"Mile 46: Face to Face in Maasailand" was released on International Women's Day, March 8, 2016 in honor of the incredible and disenfranchised Maasai women who took me in in 1988.
Reading my those journals of my youth that provide the foundation of the book and writing back to myself all those years later began as a personal circuit, but ultimately became a call for action. The cause relates to why we mark March 8 as International Women's Day: all societies must be reminded of the people they too often take for granted, at best, and at worst, the most abused, at risk, and suffering members among them.
I am so honored that "Mile 46" now resides in public libraries where the pleas it makes can reach reader after reader. I am excited even that readers can maybe just enjoy the pictures and maybe think about their neighbors and their world family just a little more generously and kindly. Maybe the book inspires service, maybe travel, and maybe it just turns on the lightbulb that art and social action intersect and that passing through that crossroads opens up new opportunity for dialog and awareness.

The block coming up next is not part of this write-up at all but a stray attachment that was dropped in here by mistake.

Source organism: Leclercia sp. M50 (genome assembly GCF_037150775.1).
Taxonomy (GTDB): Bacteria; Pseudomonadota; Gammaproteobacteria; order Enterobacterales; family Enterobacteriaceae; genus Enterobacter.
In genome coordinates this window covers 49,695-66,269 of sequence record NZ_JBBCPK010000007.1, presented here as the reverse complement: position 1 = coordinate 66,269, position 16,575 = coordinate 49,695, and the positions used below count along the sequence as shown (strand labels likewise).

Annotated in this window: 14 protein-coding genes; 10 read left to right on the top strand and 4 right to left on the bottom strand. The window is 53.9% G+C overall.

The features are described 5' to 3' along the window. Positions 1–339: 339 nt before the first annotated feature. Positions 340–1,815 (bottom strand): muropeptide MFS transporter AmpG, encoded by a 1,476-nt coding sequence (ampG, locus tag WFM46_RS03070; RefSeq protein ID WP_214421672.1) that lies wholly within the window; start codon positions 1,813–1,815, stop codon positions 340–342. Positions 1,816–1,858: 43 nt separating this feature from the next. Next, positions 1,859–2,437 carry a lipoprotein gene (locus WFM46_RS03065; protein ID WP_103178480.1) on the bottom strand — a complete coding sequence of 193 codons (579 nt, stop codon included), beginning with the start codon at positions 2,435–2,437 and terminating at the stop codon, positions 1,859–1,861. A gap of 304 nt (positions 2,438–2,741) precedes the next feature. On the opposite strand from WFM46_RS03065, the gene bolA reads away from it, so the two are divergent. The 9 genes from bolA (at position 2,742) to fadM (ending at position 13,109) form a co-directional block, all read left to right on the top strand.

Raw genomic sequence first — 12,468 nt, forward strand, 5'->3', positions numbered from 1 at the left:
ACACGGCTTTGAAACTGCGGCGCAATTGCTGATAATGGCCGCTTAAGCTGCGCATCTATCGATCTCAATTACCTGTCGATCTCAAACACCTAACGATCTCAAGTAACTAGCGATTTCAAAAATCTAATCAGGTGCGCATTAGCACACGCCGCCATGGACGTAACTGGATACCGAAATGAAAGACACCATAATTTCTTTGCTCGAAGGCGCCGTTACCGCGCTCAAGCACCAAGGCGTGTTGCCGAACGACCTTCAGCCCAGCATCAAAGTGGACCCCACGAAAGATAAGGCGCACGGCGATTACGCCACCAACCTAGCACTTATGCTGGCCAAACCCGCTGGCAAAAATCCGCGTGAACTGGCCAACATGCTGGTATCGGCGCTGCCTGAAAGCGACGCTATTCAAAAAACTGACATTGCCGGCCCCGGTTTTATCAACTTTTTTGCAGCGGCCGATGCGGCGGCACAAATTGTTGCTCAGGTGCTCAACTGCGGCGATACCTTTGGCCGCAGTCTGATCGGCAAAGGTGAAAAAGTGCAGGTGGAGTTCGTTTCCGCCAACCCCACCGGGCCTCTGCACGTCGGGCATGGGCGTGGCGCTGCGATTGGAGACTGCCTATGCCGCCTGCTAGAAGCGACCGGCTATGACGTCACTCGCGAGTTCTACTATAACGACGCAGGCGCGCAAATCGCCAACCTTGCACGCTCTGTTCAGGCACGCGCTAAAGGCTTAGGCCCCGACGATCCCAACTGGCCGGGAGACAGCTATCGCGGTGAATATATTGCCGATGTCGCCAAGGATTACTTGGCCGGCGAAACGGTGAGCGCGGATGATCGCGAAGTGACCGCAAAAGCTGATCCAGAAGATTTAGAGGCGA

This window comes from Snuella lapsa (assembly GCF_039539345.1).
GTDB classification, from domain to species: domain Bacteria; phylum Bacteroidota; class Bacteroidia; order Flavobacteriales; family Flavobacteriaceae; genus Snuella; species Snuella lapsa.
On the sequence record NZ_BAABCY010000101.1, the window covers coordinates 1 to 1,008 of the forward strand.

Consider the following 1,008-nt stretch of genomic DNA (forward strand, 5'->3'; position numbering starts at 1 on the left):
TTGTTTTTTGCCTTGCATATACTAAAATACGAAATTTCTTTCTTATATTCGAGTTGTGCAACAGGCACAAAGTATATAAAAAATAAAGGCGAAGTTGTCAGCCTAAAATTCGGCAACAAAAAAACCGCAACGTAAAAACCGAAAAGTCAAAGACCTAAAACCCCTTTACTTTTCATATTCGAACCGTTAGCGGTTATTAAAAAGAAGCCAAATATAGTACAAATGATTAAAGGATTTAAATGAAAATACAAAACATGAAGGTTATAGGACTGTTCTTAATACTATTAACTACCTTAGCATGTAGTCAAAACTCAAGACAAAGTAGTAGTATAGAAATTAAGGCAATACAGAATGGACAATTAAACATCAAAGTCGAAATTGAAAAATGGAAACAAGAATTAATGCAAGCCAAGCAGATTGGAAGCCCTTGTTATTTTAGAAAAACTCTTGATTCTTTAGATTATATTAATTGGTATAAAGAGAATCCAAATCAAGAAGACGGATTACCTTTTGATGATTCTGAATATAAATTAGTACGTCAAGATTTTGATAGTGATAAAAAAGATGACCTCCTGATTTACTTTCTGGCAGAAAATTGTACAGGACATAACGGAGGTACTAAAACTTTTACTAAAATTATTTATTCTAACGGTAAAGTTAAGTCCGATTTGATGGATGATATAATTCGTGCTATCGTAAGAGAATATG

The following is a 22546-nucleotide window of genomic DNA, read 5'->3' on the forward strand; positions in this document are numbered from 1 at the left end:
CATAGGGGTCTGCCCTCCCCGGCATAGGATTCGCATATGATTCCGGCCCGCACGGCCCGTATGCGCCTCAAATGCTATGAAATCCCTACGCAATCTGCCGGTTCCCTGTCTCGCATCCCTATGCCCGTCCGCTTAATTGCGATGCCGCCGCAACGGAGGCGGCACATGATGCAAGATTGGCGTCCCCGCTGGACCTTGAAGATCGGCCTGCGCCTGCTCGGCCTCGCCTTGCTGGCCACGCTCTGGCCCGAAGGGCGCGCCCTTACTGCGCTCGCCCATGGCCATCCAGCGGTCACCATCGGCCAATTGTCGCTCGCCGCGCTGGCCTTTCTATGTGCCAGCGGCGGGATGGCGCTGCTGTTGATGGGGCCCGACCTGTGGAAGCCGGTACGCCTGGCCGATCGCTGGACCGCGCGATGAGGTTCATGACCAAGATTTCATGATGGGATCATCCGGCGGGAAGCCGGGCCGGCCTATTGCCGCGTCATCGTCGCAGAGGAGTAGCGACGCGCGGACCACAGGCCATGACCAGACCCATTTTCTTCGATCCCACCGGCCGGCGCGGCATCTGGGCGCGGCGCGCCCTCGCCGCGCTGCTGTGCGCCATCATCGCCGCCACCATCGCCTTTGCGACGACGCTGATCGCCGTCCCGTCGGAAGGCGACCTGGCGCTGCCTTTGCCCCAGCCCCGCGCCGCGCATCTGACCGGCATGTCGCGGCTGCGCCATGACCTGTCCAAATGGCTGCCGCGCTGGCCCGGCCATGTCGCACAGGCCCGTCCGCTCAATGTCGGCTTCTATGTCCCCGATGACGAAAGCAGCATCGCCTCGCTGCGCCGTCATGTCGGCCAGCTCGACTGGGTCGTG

The fates of women ebb and flow, and without action, the trends today are dismayingly on the downturn. Radical religious laws and practices, misogynistic autocrats, and hostile work and home environments have all been on the rise. We must speak out and we must act to help ourselves and our sisters, our mothers, and our daughters. We must be generous with organizations that can reach the most remote communities.
Where is your Mile 46?